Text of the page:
Have you ever tried using puppets to develop social skills and empathy?
Children love your silly voices and animated face as you tell a story using the puppets, but at the same time they really engage with the characters, making it a fantastic time to help them understand the feelings of others.
There are plenty of training courses available that provide you with scripts to use in your role plays, but I find it best to spend 10 minutes making up your own. That way you can choose situations and scenarios that are relevant to the children in your care, creating further engagement and ultimately better understanding.
The stories do not need to be complicated or full of drama, it is important to ensure that the appropriate emotive language is used, accompanied by the Makaton signing if necessary, it can help to have an extra adult for this.
Here is an example that I have used:
Jack and Jill are playing with Jacks toy. Jill throws it down and breaks it. Jack reacts by becoming sad. Discuss with the children how they know Jack is sad, how can they look out for people who are feeling sad at school? Why do they think Jack is sad? What can Jill do to make Jack happy? What can they do if their friends are sad? Do they think Jill meant to break Jack's toy or was it an accident? How do they think Jill is feeling? Jill uses the children's ideas to cheer Jack up and resume playing.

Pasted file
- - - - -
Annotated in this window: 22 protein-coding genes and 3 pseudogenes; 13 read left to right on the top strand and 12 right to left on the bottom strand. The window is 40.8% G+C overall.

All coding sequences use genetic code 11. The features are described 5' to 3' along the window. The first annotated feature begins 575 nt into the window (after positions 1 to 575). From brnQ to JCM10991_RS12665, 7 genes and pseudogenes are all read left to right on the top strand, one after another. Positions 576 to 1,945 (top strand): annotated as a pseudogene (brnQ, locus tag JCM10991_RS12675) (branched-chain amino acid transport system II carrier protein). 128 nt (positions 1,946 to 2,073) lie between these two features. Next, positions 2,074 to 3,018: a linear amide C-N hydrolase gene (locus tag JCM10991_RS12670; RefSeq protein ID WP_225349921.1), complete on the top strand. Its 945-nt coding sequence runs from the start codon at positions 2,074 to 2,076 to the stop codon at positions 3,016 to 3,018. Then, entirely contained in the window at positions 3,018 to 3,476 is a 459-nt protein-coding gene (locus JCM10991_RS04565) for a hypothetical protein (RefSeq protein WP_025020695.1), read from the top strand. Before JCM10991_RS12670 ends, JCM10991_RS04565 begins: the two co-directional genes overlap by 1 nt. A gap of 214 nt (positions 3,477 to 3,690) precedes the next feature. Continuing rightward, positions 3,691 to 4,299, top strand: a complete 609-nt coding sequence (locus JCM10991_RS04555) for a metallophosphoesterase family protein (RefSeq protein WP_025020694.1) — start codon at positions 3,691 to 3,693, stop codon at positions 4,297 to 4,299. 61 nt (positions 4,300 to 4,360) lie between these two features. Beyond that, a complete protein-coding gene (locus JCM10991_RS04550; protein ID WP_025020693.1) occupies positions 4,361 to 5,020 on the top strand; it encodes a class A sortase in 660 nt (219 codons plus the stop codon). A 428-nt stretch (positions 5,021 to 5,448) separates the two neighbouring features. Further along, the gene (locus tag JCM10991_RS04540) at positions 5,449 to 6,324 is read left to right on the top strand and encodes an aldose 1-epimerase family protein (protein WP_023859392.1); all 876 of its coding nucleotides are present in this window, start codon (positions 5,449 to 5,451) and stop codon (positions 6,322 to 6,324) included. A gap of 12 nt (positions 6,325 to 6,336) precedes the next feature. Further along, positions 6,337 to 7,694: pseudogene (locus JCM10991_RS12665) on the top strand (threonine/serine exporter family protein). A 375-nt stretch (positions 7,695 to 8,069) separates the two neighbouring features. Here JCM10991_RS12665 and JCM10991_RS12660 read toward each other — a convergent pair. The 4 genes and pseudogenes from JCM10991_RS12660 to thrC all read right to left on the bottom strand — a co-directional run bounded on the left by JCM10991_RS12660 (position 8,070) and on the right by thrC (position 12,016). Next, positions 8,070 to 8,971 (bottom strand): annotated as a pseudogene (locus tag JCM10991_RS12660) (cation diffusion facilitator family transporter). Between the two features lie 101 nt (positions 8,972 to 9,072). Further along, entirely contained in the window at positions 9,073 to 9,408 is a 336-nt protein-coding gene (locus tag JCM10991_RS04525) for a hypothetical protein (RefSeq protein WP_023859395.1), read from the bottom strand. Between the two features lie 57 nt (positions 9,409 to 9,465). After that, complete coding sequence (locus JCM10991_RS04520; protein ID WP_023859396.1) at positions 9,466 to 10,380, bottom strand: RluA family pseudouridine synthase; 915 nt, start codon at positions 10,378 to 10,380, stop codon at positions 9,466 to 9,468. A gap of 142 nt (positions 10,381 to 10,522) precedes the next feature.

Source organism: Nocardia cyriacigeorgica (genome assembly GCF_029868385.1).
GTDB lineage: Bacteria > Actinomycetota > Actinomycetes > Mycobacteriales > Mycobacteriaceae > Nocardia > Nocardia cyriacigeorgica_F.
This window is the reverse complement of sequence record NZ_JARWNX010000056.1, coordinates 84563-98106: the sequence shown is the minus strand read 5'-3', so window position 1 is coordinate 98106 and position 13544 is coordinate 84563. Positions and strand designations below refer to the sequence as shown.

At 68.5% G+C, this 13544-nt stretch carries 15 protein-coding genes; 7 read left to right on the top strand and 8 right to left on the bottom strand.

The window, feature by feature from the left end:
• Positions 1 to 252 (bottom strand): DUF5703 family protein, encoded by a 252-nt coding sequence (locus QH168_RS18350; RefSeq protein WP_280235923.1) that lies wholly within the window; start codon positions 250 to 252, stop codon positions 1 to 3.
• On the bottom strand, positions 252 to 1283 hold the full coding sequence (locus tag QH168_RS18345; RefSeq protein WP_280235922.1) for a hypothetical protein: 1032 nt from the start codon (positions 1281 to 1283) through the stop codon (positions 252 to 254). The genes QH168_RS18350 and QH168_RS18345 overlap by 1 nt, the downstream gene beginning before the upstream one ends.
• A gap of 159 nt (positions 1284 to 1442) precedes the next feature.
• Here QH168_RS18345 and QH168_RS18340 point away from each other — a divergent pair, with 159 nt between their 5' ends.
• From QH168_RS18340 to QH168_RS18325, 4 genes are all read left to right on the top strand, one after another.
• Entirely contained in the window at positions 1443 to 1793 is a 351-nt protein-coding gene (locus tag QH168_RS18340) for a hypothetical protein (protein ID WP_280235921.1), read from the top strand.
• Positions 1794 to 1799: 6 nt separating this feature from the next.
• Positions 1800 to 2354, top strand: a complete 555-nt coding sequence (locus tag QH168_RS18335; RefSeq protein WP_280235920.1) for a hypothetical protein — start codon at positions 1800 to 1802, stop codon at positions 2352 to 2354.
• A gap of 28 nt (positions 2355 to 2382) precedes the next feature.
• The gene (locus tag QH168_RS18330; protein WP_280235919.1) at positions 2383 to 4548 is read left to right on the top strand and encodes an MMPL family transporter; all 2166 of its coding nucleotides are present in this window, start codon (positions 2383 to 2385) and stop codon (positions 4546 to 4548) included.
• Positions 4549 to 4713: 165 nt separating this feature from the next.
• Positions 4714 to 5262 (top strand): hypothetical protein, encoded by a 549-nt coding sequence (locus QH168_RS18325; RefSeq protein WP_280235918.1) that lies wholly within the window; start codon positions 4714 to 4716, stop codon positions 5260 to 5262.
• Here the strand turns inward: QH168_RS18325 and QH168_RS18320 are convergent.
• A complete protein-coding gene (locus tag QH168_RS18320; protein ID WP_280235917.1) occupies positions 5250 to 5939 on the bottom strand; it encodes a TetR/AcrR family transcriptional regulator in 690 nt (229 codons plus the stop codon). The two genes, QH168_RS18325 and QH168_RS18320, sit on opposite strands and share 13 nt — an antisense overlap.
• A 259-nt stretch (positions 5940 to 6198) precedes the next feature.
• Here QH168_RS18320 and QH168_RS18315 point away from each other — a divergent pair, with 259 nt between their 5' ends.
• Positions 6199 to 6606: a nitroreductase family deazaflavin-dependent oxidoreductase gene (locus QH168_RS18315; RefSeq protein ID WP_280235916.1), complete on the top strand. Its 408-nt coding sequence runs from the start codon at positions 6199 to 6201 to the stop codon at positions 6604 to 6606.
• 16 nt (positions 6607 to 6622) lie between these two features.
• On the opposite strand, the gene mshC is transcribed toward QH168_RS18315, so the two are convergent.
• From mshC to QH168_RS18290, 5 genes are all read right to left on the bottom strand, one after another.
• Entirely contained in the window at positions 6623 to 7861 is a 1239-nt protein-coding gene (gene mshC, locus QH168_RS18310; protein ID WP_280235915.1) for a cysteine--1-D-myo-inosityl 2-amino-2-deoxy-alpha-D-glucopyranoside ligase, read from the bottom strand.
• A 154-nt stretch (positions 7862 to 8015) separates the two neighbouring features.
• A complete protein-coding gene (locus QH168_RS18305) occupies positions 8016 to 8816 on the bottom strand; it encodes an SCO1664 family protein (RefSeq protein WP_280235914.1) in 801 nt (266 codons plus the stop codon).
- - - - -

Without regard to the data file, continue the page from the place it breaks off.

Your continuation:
Emotive language - Happy, sad, upset, sorry, worried, pleased, miserable, concerned, excited.
Keep sessions short, between 4 - 6 minutes. Long sessions risk the loss of the children's attention and an unresponsive audience. It helps to remind children of Jack and Jill's situation at play times to encourage the desired behaviour.